heart of Solomon—that he was someone who truly loved God and wanted to please God in all his
    actions. That is an attitude of the heart that we would all do well to imitate in our own lives…
    In the text, the Lord visits Solomon one night in a dream. And in that dream, God tells Solomon
    to ask for whatever he wishes—with the clear implication that God would grant his desire of his heart.
    [Side bar here: Let me ask you a question. If God were to visit you in a dream tonight, and if he
    were to ask what He could give you, what would your answer be? What would you ask for? Would it be
    for more money? For good health? For a better job? For better family relationships? What is it that you
    would desire from God? What would you ask for? It is a question that is worth taking some time to
    ponder, as the answer will probably reveal something important about who you are and something
    telling about your priorities. It also might provide some clues as to where you are in your spiritual
    journey. What one asks of God is a good indicator of the state of one’s heart…]
    Back to the text…In his conversation with God, Solomon replies that he wants God to give him
    the wisdom to lead the people. He says that he is young and inexperienced. He goes on to note that it is
    a great responsibility to lead God’s people. So he asks for understanding and discernment to do the job
    that has been entrusted to him.
    God was pleased with his answer. And so, God tells him that because he did not ask for any of
    the usual stuff like riches…or a long life…or his enemies to be eliminated, God said that he would not
    only give him the wisdom that he requested, but he would also give him riches and honor as well. God
    ends the conversation with this promise to Solomon: “If you will walk in my ways, keeping my statutes
    and my commandments, as your father David did, then I will lengthen your life.” This statement of God’s
    is something of a foreshadowing of things to come…
    God proved to be as good as his word. God gave Solomon the wisdom that he desired. This is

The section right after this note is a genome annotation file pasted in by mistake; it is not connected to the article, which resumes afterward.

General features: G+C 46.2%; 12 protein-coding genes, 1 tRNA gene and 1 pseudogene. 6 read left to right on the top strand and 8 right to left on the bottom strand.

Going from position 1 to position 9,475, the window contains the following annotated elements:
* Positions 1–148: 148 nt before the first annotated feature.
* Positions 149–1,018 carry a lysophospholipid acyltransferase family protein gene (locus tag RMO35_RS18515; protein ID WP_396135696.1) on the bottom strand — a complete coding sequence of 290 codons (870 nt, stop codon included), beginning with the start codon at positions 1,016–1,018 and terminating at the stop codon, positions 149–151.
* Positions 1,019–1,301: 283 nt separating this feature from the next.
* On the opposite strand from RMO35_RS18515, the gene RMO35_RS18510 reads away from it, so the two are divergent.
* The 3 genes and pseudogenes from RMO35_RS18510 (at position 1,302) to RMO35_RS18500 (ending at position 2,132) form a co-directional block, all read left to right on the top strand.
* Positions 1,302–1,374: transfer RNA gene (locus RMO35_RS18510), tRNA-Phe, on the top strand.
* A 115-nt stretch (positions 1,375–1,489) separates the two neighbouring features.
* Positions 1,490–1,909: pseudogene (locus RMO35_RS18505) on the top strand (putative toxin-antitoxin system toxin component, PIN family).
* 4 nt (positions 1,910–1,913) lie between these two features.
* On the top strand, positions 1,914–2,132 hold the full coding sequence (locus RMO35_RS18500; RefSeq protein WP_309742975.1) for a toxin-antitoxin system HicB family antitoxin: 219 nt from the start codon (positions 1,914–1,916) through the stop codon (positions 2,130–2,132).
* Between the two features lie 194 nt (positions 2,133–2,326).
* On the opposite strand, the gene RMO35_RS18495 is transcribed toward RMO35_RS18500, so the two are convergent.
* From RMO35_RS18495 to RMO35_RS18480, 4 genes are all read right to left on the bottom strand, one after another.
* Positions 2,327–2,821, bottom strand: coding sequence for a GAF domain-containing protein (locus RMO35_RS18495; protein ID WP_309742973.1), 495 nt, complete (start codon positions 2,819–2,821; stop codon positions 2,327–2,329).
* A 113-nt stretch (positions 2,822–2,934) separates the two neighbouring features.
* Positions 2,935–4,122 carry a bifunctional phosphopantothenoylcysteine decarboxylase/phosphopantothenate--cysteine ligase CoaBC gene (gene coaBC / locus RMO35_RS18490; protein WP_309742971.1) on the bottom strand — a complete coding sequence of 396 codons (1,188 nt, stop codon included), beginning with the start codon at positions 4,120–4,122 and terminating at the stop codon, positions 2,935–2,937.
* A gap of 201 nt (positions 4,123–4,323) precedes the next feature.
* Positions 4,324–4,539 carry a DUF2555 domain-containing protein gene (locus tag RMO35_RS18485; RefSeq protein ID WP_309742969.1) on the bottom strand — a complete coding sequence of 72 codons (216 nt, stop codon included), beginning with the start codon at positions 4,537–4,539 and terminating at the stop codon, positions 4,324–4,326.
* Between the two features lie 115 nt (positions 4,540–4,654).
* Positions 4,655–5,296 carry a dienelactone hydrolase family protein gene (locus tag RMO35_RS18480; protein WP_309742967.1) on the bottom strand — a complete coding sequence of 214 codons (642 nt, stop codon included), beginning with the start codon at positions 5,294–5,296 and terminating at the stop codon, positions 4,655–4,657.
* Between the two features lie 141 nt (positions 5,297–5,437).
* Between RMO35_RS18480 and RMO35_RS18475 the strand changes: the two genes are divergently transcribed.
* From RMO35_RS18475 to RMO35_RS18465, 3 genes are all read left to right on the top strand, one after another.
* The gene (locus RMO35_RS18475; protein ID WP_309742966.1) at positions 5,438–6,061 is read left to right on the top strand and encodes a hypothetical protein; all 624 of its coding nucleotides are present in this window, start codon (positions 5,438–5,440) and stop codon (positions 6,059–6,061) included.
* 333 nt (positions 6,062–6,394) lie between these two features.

evident in a story related in the next few verses. It is the story of how two women came before Solomon

1 www.al.com/alabamafootball/2021/08/alex-rodriguez-tells-alabama-cautionary-tale-of 2021-yankees.html
(Accessed August 9, 2021)
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and asked him to settle a difficult matter. Both of the women had children about the same time. But one
of the infants had died. During the night, the mother of the dead infant crept in to where the other
infant was and swapped out her dead child for the live one. Now both women were claiming the live
child as their own and asked Solomon to settle their dispute. It was a tough question. There were no
witnesses. There was no evidence. It was just one woman’s word against the other.
In a brilliant response, Solomon called for a sword. He gave the order for the child to be cut in
two, so that each of the women could have half. One of the women screamed, “No! Do not kill the child!
Let her have it!” The other one said, “Neither of us will get the child. Cut him in two.” Solomon wisely
discerned that it was the first woman—the one who wished to spare the child’s life—who was the true
mother of the child. So he awarded her custody of the infant…
This was merely the first example of the wisdom that God had granted to Solomon. His
reputation for wisdom and administering justice became widely known—not only throughout Israel, but
also in the surrounding territories. It is said that he spoke 3000 proverbs and composed one thousand
five songs.2
So great did his reputation grow that people came from all over the Ancient Near East to sit